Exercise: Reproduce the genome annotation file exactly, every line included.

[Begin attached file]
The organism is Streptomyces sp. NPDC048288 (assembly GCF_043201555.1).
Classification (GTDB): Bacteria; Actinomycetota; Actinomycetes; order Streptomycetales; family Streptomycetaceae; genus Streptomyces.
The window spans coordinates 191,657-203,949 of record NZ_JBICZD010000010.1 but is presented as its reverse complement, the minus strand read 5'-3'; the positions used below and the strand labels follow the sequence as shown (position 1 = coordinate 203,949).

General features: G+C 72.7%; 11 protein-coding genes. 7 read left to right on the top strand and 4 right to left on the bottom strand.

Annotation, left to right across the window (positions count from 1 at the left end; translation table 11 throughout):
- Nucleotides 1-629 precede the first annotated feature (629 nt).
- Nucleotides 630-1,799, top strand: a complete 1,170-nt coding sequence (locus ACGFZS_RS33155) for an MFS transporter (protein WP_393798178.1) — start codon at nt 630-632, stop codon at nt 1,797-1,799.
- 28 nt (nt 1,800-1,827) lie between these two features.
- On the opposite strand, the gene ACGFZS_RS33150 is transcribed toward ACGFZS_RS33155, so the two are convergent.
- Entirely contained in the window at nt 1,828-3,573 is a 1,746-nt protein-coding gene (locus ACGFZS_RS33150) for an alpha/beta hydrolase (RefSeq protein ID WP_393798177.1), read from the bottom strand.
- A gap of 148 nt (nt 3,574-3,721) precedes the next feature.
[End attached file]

The organism is Streptomyces sp. NPDC048288 (assembly GCF_043201555.1).
Classification (GTDB): Bacteria; Actinomycetota; Actinomycetes; order Streptomycetales; family Streptomycetaceae; genus Streptomyces.
The window spans coordinates 191,657-203,949 of record NZ_JBICZD010000010.1 but is presented as its reverse complement, the minus strand read 5'-3'; the positions used below and the strand labels follow the sequence as shown (position 1 = coordinate 203,949).

General features: G+C 72.7%; 11 protein-coding genes. 7 read left to right on the top strand and 4 right to left on the bottom strand.

Annotation, left to right across the window (positions count from 1 at the left end; translation table 11 throughout):
- Nucleotides 1-629 precede the first annotated feature (629 nt).
- Nucleotides 630-1,799, top strand: a complete 1,170-nt coding sequence (locus ACGFZS_RS33155) for an MFS transporter (protein WP_393798178.1) — start codon at nt 630-632, stop codon at nt 1,797-1,799.
- 28 nt (nt 1,800-1,827) lie between these two features.
- On the opposite strand, the gene ACGFZS_RS33150 is transcribed toward ACGFZS_RS33155, so the two are convergent.
- Entirely contained in the window at nt 1,828-3,573 is a 1,746-nt protein-coding gene (locus ACGFZS_RS33150) for an alpha/beta hydrolase (RefSeq protein ID WP_393798177.1), read from the bottom strand.
- A gap of 148 nt (nt 3,574-3,721) precedes the next feature.